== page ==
“But generally, we are about finding consensus or options,” he said. “In many cases, there are two or three possible choices. The physician may prefer one option over another but can at least see the patient's side of it and go with the patient's choice.”
Physicians should make sure that patients who refuse medical advice or treatment know the risks and possible consequences of doing so, said Dr. Davenport. “There should be informed refusal. They're entitled not to take your advice, but it's your duty to tell them what the risks and possible consequences are.”
He added that physicians should document such discussions in the patient's chart as proof that the patient was counseled on the possible outcomes, and then follow up in writing. “Write a letter explaining why you want [the procedure or treatment] done and what the risks are for not having it done, and send the letter by certified mail, return receipt,” he advised.
Documentation of this kind can protect physicians if the patient experiences a negative outcome that could be attributed to refusal of care. “In aberrant cases, if someone refuses obvious and significant care and then dies, the only ones left are the family, and they sometimes don't know that the patient refused treatment. In their world you were negligent, so you should have the documentation there to protect yourself,” said Dr. Davenport.
When dismissal is not an option
Even though physicians retain the legal right to dismiss patients in many situations, there are some circumstances when it's not only unadvisable but unethical and, depending on the state where it occurs, illegal and punishable both by law and by censure. The most notable situation is when the patient is in active treatment.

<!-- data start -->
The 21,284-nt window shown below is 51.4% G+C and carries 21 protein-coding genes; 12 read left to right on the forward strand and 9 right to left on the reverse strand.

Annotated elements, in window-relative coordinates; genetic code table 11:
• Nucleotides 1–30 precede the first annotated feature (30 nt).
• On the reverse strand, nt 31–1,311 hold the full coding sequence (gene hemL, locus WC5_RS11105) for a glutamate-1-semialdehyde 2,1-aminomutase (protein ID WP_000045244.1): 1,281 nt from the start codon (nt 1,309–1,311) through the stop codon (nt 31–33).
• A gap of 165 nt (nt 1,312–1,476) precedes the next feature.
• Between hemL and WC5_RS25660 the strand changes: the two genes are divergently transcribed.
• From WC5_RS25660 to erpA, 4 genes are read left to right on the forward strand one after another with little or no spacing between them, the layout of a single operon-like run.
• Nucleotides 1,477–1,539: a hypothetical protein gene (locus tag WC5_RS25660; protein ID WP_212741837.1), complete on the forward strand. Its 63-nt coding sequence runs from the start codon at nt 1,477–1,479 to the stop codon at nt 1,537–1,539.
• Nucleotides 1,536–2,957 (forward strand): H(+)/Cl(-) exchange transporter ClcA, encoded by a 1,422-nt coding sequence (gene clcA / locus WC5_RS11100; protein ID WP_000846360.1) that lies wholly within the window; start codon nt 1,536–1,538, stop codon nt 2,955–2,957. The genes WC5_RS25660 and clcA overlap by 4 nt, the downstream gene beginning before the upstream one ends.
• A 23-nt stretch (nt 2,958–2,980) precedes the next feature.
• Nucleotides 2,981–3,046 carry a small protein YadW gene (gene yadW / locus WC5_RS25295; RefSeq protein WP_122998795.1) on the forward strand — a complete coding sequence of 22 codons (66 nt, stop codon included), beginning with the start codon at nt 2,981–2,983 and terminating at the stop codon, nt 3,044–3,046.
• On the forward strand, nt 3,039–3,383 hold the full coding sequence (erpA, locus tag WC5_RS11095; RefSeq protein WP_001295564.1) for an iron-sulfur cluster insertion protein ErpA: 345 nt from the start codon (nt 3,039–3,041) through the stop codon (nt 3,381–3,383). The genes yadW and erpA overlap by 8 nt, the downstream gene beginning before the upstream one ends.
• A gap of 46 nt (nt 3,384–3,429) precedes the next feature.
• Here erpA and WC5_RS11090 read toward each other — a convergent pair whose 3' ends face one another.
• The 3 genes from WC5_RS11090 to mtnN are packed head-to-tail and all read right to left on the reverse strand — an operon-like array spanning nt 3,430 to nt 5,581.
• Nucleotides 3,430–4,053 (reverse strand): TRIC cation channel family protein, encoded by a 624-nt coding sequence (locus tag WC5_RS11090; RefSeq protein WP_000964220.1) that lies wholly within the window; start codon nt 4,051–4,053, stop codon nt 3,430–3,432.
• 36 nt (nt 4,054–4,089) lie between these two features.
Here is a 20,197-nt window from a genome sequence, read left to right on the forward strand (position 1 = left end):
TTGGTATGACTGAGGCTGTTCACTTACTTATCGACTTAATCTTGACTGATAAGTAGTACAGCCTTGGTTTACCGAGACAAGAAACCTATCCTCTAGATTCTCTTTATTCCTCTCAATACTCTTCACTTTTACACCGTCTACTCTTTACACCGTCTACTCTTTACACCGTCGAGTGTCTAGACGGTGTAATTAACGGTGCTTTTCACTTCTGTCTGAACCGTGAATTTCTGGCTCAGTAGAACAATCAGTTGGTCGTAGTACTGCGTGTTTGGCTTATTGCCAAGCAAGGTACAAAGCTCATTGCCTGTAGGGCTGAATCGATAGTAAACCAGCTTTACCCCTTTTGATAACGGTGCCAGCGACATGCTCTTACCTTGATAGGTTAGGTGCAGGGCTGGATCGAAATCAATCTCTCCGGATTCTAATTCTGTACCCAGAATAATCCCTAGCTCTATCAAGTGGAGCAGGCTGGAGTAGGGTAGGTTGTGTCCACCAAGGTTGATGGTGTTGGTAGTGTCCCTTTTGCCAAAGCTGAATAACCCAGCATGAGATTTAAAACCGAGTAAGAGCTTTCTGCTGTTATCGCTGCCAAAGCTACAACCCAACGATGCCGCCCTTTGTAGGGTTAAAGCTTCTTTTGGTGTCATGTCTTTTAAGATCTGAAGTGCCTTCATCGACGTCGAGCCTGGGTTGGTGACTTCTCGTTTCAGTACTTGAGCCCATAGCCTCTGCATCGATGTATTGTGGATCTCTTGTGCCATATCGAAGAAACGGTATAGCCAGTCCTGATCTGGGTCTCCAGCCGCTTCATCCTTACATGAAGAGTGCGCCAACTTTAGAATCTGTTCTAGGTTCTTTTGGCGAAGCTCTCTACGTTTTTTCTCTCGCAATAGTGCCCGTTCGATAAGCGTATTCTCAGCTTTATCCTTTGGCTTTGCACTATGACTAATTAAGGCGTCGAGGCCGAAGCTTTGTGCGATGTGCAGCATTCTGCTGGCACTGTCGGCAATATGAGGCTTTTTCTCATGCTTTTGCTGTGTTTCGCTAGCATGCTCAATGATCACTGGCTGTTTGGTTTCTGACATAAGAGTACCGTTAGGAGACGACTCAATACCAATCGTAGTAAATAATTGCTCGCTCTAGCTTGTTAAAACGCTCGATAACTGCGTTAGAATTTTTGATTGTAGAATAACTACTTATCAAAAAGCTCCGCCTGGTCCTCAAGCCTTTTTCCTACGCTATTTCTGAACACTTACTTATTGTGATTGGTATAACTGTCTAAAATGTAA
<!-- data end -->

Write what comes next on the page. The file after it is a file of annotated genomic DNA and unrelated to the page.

“A withdrawal from a physician-patient relationship should not be attempted when the patient is in need of medical attention,” said Humayun Chaudhry, DO, MS, MACP, president and chief executive officer of the Federation of State Medical Boards in Washington, D.C. “For example, this could be a situation of acute care, where someone is in the hospital for 30 days. That is the wrong time to talk about terminating the relationship.”
Likewise, physicians should not disrupt continuity of care, he added. “A physician should not terminate the relationship when he or she knows, or reasonably should know, that no other provider can provide the same services.”
Physicians in specialties or subspecialties often fall into this category, as do physicians in rural areas. “It's generally not reasonable to expect a patient to drive 300 miles to see another doctor,” said Dr. Chaudhry.
The last resort
When all attempts to resolve the issues between physician and patient have proven futile, a physician may feel there is no alternative to dismissal. If it comes to that, physicians must follow all state laws with respect to providing interim care and not abandoning the patient.
“The first thing they should do is check with legal counsel and their state board of medicine so the dismissal is done in a fashion that does not get them sued or into trouble,” said Dr. Chaudhry.
Physicians in large health systems or multigroup practices should also check to see if there are policies and procedures in place for patient dismissal, he added. Those in smaller practices may want to put such guidelines in place if they do not already exist.
“Just like when you have an employee handbook, it is prudent to have policies in place so you are consistent in the way you act,” Dr. Chaudhry said.